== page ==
So, what does a $3bn R&D fund buy you? How many AI-related patents does the business hold? Hamilton didn’t talk numbers but pointed to NVIDIA’s Pascal architecture products and its work to develop improved ‘inferencing’ speeds. Its Tensor RT chip he says, is ten times faster than anything else in the inference step of a deep learning process, something which is already attracting early users of machine learning technologies.

“Facebook is using deep learning for identifying pictures but now it wants to look at video content too which is much more demanding,” adds Hamilton. “You need more inferencing capability more quickly and this is where you need a hardware and software approach to the network. Typically people have used some software on either side of the process, to ‘train’ and then ‘run’ the deep learning network but they are very different processes with different optimisations.”

As well as the big social platforms and cloud companies, such as Facebook and Baidu in China, Hamilton believes this approach should help with some other use case challenges, such as in healthcare and genome sequencing. Through its partnership with Baidu NVIDIA is also looking at driverless cars and mapping, enabling Chinese developers to access its GPUs via Baidu’s public cloud. The aim is to accelerate development using the NVIDIA infrastructure, a clever tactic of course and one that should feed NVIDIA’s hardware and software development.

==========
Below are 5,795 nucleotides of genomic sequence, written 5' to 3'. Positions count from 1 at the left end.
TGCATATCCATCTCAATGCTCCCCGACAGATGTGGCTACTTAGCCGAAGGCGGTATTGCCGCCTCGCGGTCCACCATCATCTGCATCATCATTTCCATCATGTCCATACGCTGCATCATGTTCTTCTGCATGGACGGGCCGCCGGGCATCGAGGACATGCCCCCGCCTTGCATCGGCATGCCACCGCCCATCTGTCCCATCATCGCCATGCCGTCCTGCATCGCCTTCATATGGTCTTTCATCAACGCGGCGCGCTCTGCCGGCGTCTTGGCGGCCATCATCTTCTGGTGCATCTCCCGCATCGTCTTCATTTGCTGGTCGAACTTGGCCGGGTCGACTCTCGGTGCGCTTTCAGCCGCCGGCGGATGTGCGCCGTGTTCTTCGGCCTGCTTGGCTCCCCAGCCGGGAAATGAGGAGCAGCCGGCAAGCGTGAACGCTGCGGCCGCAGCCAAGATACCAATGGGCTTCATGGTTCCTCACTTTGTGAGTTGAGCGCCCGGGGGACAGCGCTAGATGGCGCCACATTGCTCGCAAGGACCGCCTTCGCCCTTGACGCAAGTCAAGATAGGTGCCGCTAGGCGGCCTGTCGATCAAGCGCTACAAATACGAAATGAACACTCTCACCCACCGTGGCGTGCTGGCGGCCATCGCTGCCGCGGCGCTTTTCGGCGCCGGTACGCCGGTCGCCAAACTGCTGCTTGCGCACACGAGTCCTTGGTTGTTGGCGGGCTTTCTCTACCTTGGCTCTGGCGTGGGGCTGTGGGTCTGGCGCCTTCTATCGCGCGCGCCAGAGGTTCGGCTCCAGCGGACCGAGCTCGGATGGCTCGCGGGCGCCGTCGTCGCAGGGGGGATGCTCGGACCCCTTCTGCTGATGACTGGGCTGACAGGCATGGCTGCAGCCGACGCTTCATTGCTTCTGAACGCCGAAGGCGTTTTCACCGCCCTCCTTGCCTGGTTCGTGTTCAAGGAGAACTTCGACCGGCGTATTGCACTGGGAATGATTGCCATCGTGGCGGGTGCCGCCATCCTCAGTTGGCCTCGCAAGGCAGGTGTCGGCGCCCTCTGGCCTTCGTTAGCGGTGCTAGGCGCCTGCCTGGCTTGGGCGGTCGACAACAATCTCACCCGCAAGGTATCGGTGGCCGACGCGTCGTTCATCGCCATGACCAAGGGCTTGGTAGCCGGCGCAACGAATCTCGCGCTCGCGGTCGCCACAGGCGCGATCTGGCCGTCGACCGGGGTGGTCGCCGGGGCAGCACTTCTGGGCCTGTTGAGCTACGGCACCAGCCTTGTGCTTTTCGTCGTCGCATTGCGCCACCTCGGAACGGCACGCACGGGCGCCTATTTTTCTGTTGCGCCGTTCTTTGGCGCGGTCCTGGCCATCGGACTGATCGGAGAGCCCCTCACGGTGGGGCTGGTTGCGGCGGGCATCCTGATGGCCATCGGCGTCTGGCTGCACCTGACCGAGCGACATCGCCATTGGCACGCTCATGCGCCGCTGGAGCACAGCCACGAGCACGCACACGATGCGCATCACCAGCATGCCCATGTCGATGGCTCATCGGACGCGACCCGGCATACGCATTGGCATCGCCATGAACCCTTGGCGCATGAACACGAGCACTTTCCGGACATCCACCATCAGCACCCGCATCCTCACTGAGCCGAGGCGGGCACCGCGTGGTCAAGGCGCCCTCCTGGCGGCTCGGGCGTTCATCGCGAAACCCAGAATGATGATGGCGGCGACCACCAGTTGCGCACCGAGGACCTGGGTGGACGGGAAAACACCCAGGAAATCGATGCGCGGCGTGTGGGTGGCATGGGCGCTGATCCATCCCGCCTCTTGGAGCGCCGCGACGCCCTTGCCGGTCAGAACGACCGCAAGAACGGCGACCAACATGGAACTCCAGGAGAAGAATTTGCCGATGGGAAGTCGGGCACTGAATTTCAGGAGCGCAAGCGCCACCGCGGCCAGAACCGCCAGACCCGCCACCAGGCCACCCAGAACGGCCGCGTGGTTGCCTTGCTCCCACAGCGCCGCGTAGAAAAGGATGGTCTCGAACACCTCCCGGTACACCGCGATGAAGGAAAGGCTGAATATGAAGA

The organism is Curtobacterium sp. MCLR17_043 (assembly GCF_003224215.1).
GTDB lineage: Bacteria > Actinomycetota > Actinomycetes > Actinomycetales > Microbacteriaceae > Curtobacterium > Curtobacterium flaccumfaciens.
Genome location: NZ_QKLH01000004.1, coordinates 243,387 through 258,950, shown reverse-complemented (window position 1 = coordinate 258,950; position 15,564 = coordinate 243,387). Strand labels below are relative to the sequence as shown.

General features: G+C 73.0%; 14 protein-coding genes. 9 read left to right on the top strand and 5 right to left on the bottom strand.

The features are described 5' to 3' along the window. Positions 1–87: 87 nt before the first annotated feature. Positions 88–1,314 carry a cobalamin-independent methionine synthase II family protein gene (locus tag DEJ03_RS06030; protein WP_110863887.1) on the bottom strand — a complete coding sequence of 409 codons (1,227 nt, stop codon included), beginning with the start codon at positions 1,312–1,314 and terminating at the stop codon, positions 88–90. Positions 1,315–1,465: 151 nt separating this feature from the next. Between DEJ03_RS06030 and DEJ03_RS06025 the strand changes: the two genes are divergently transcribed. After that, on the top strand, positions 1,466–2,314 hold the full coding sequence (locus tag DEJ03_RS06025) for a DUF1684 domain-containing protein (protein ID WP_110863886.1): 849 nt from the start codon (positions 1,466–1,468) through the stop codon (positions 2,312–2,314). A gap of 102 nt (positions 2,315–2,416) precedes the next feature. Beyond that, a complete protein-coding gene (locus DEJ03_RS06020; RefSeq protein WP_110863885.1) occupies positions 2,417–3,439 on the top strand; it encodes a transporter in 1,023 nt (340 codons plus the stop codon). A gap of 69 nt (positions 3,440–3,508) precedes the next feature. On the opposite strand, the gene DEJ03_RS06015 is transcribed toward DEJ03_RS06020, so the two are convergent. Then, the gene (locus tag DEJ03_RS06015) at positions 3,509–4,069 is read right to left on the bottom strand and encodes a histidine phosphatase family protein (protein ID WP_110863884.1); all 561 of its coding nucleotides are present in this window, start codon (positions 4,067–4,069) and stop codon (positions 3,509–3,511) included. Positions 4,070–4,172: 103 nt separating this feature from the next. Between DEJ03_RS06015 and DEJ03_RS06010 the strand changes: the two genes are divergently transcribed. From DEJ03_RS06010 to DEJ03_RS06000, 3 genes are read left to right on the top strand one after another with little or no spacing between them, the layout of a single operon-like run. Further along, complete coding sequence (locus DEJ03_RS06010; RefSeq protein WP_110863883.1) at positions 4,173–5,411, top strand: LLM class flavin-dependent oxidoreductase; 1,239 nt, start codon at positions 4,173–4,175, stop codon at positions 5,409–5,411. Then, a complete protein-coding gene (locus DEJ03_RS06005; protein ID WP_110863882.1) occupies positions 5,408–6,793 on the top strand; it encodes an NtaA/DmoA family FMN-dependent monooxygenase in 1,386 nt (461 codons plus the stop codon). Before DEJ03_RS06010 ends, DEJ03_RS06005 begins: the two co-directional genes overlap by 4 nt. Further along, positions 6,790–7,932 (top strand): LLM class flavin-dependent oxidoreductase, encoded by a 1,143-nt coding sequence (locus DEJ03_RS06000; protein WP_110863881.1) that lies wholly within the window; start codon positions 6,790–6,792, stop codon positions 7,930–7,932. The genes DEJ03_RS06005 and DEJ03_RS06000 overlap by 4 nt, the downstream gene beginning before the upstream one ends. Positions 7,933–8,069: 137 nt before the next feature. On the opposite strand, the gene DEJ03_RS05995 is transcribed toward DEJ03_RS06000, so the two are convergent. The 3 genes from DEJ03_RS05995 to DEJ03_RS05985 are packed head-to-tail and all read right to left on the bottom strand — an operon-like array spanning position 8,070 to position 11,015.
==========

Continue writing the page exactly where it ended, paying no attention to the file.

New chips on the block

Clearly AI is developing along a number of key lines but ultimately it is the collaboration between datacentre and device that will enable applications to truly perform. With on-device hardware in smartphones, drones and vehicles improving, but also having the ability to access via the cloud, the huge banks of ‘thinking’ datacentres, we should start to see considerable strides forward in machine learning products and services.

More accurate data analytics and decision making is regarded as a key goal but as Kenneth Heafield, a lecturer on machine translation at the School of Informatics at the University of Edinburgh warns, we shouldn’t jump from “more accurate to more intelligent”. These AI processors after all, are about speed at reduced power consumption and at the moment, they are limited in what they can achieve due in a large part to factors outside of the chipmakers’ control.